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Report: ‘European supervision of medicine tests in developing countries could be better’

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The European system of supervision of medicine research in developing countries could and must be improved. This is argued by SOMO in a new report commissioned by the European Parliament.

Members of the Dutch lower house are meeting today with health minister Ab Klink. Stichting Wemos has asked the members of parliament to present the results of the report Clinical trials in developing countries: how to protect people against unethical practices? to the minister. Irene Schipper (SOMO) and Annelies den Boer (Wemos) have previously discussed the results during a meeting of the Committee on Development Cooperation of the European Parliament.

Pharmaceutical companies are testing new medicines outside Europe more and more frequently, including in developing countries. Earlier reports by SOMO and Wemos have shown that certain ethical rules which are included in the Helsinki Declaration, and which are crucial to the protection of test participants in developing countries, play almost no role in the approval of medicine research by local medical-ethical evaluation boards. The same applies to the procedure for authorising new medicines for the European market. In its new report, SOMO describes which measures the European Parliament can take to improve the application of the ethical rules.

The European bodies which are responsible for authorising new medicines for the European market are the registration authorities. SOMO concludes that, with the help of the information they currently have at their disposal, it is almost impossible for the registration authorities to verify whether medicine research has been carried out ethically or not.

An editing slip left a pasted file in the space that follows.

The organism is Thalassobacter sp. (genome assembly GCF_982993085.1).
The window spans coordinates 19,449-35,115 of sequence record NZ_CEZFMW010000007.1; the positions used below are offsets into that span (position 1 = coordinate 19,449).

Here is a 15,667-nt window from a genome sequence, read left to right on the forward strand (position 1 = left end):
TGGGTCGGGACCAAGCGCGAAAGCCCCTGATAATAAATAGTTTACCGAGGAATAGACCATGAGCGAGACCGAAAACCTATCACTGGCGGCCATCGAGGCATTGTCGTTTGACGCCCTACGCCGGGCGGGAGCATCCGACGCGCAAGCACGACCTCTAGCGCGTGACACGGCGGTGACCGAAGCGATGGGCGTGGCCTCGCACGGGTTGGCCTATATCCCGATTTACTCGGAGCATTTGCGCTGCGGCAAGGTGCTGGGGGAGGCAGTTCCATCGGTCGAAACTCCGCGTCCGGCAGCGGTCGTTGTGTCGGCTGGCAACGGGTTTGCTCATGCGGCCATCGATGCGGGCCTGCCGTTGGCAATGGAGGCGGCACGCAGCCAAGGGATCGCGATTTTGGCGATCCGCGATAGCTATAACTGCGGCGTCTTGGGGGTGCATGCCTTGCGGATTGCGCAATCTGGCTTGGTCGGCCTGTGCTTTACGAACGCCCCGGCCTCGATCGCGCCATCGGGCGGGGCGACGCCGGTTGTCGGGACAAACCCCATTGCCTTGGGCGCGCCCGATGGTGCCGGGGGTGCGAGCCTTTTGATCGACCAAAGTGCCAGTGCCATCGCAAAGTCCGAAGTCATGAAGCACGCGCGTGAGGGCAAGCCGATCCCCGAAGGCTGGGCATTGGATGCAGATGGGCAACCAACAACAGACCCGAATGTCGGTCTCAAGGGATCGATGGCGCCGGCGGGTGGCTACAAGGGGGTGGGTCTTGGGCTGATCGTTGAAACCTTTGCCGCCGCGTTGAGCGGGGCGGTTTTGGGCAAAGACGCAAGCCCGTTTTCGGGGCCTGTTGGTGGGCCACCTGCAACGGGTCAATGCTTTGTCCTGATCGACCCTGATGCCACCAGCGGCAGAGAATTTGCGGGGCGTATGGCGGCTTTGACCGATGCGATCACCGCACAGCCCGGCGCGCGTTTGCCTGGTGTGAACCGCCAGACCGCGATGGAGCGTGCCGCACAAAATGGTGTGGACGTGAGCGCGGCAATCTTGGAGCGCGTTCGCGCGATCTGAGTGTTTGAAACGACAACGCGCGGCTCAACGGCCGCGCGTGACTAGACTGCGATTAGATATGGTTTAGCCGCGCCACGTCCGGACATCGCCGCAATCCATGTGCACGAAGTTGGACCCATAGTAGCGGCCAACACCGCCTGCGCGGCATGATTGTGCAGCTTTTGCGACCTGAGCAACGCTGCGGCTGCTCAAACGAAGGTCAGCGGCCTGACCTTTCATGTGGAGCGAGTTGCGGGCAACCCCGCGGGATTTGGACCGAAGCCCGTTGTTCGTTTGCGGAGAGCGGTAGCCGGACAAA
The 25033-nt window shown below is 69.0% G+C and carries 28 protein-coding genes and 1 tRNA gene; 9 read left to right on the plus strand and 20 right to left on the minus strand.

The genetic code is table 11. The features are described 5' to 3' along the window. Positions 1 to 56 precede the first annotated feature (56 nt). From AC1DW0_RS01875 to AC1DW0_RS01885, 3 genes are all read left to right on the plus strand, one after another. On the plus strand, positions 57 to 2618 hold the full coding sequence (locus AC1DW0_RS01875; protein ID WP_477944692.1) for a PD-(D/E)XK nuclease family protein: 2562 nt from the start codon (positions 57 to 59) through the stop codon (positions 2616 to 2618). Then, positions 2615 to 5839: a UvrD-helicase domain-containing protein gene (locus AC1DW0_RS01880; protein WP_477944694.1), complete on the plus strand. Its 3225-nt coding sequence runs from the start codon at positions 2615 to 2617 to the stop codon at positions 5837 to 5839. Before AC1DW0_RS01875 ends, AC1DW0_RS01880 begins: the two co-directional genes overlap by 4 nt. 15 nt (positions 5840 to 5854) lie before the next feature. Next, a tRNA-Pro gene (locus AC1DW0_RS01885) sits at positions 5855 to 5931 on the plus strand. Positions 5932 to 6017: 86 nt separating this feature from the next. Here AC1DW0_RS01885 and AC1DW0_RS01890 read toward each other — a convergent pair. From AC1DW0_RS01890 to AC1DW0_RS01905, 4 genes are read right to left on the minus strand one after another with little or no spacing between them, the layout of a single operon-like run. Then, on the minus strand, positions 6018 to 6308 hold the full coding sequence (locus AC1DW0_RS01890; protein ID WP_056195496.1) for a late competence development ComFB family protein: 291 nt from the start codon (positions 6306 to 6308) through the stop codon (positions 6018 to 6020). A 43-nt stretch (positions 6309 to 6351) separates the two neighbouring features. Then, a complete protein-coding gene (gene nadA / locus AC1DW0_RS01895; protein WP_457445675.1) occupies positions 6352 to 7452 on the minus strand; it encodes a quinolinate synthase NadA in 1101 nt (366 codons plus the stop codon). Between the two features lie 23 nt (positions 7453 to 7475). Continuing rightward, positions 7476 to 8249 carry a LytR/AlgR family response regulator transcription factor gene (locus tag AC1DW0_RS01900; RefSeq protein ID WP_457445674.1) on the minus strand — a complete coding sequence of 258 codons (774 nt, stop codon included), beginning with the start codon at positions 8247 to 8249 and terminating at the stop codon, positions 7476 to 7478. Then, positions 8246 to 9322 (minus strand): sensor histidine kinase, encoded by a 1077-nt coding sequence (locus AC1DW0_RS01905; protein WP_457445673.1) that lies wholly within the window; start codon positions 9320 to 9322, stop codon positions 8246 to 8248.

This is because the registration authorities check for the presence in the registration dossier of a declaration drawn up by the applicant for the market permit itself. In this declaration, the pharmaceutical company in question declares that the medicine research in question has been carried out according to the rules.
According to Irene Schipper of SOMO, “Only a fraction of medicine research carried out outside Europe is given any further checks. At the moment, the European registration authorities can only request an inspection on site. This is locking the stable door after the horse has bolted, because the tests intended to demonstrate the effects of a medicine have long been completed by then. There must also be possibilities to raise the alarm outside the registration process. Anyone who has convincing indications that a clinical study is being carried out unethically must be able to request an inspection. Including local social organisations, in other words.”

Another observation in the report is that the European registration authorities are largely funded by pharmaceutical companies, as also shown in a recent documentary by Netwerk . According to SOMO, the central European Medicines Agency (EMEA) received 67% of its funding in 2007 from the industry. For the Dutch Board for the Evaluation of Medicines (CBG), this was 93%. Together with Germany, the UK, Denmark and Sweden, the Netherlands belongs to the top five European registration authorities which have the highest ‘turnover’ in market applications. In the report, SOMO argues for further investigation by the European Parliament into the desirability of this situation.

The report primarily contains recommendations for the European Parliament, but the Dutch government could also do more, according to Annelies de Boer (Wemos): “The EMEA recently indicated that it now wished to focus more on ethics in the authorisation of medicines which are tested outside Europe. To this end, the agency wants to get started with the practical application of European and international ethical guidelines, such as the Helsinki Declaration, particularly in developing countries. Minister Klink can put pressure on the CBG to take similar steps, and thereby involve all responsible parties: the public sector, pharmaceutical companies, social organisations and experts, both in the west and in developing countries. We have already made a start by mapping out the hot potatoes in the Helsinki Declaration, such as placebo-controlled medicine research and the right to treatment after a medicine trial has ended. We will be continuing with this in the coming period, together with experts from India and Latin America.”

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